The biggest pain in the ass will be to get APC working. After a bit of frustration I finally figured out the easiest way to get it working.
In your php.ini file add the following line at the end to first DISABLE APC. apc.enabled=0. It is important APC is disabled first because it will make debugging a lot easier.
Find the correct php_apc.dll file that will work for your setup. You can find that on this handy page full of modules.
You can either try each one and restart apache if you’re lazy. Or you can look at your phpinfo output to see what version you need. TS stands for thread safe. VC9 stands for the runtime library it was compiled with. (Remember when you installed those runtimes a bit earlier?).
Copy the .dll into the ext folder and restart apache. If you picked the wrong one then Apache will crash. Otherwise the systray icon will turn Green. Once it appears in phpinfo output then you’ve found the right one.
Go back to your php.ini configuration and change apc.enabled=1. There is a good chance Apache will crash once APC is enabled. I think this has to do with the fact Serialization Support shows as Disabled (or broken). That value should show up as “php”.
After dealing with this problem for a day or so I read that you had to copy the php_apc.dll file into one of your Windows System folders.
If you are running 64bit WAMP then copy php_apc.dll into C:\Windows\SysWOW64. For 32bit copy into C:\Windows\System32.
Only do that last step if Apache errors when APC is enabled. I have no idea why these files need to be copied there, so if you know the reason then feel free to post in the comments.
At this point you can specify your own advanced APC configurations if you want.
Fixing Slow Performance
Right after I started testing FantasySP on localhost I quickly realized that it was much slower under this configuration than my last configuration.
Last time I was running PHP 5.3 with Apache 2.2.x. So either the new Apache was slow or PHP.
As of this writing WAMP comes with Apache 2.4.2. The latest version right now is Apache 2.4.4. Apparently Apache 2.4.4 uses VC10 runtimes instead of VC9 to enhance performance under Windows.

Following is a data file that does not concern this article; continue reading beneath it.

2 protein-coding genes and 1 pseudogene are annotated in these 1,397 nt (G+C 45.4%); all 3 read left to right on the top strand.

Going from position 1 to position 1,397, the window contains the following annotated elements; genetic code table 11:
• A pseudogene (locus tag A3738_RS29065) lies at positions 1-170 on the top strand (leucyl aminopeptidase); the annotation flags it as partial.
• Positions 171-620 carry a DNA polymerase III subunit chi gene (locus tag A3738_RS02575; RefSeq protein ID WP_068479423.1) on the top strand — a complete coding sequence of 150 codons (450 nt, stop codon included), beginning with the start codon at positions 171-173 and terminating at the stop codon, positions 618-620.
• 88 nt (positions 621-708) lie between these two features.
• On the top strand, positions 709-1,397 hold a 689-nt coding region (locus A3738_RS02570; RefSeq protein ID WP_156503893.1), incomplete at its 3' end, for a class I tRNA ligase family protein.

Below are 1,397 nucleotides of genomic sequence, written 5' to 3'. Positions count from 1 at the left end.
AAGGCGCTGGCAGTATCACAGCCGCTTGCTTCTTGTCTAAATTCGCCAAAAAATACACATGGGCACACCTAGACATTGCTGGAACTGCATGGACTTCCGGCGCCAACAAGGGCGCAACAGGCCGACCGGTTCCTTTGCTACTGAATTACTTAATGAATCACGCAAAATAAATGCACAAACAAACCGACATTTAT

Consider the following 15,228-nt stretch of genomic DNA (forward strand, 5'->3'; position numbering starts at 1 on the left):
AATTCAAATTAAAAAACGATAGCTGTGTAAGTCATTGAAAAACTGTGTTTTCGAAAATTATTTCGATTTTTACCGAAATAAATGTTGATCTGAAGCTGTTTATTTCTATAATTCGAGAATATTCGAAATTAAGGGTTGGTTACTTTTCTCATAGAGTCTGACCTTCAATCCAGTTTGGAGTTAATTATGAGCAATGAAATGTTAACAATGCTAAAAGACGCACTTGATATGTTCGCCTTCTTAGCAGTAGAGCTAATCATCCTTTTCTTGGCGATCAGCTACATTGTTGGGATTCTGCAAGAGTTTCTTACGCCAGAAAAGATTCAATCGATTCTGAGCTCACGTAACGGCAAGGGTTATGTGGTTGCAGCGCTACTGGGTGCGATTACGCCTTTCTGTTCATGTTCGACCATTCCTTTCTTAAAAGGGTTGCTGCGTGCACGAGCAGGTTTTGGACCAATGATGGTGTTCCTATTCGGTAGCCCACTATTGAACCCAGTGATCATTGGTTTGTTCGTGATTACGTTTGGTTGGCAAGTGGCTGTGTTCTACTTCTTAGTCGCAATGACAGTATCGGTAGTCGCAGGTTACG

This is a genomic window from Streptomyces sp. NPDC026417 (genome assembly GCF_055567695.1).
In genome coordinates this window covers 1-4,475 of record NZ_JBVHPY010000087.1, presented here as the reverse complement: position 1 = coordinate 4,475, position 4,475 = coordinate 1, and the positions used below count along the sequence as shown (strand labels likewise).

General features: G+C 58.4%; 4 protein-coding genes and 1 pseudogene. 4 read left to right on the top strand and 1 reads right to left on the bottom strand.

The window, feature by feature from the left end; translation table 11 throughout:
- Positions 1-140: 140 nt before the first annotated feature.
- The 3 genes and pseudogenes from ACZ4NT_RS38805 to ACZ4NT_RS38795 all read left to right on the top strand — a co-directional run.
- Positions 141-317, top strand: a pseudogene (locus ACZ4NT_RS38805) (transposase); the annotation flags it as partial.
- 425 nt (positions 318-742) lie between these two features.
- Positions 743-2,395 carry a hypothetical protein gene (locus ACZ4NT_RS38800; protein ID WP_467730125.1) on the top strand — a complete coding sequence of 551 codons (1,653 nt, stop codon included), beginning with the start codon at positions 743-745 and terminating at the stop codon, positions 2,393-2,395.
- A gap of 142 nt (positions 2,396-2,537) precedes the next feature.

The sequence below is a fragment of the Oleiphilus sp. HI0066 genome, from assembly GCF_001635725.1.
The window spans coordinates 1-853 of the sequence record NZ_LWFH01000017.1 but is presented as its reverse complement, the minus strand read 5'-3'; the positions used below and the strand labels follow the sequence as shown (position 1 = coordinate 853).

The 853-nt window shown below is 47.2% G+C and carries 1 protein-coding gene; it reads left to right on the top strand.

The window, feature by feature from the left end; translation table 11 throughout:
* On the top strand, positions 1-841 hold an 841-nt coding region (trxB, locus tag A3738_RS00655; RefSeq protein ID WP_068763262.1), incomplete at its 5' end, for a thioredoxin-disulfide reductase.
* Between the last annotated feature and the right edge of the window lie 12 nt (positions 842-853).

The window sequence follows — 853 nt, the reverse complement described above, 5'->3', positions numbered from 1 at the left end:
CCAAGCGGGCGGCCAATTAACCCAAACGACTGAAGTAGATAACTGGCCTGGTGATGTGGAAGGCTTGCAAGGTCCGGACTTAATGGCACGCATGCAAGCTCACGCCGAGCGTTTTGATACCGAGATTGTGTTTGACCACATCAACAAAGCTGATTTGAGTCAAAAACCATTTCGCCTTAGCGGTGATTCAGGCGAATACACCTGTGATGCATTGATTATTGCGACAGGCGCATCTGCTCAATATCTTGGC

I figured it might be best to update Apache to see if that would improve the speeds. I got the latest Apache Build and created a new directory in wamp/bin/apache/apache2.4.4.
I coped over wampserver.conf from the apache2.4.2 directory and my httpd config file. I also re-enabled my PHP extensions. You can now specify which version of Apache you would like by Left Clicking the WAMP systray -> Apache -> Version.
Once WAMP Restarted using the newer version of Apache it was much faster. Though there was still something slowing it down.
I watched task manager in Windows 8 to see which applications were using a lot of CPU. (A great reason to upgrade to Windows 7+ is the improved task manager). Anyways, I noticed that Windows Defender was using a lot of CPU when httpd.exe or mysqld.exe would run.
As it turns out, real-time spyware protection was slowing things down! Open up Windows Defender (or whatever you use for spyware/virus protection) and exclude real-time protection for httpd.exe and mysqld.exe.
It also makes sense to disable Windows Indexer from indexing C:/Wamp/*.
Phew. After all of those configurations and changes, localhost runs as fast as my previous setup under Apache 2.2 and PHP 5.3. As long as you take the time to set things up properly then things should run smooth under Windows 7 or Windows 8.
Even though you will experience growing pains by updating your WAMP environment I highly suggest taking a weekend to do so to make sure your applications run well on an updated stack.
Hopefully this post has proved useful to easing your pain during the WAMP setup process. I have a strong feeling that I will be consulting this very blog post 3 years down the road when I have to do it all over again…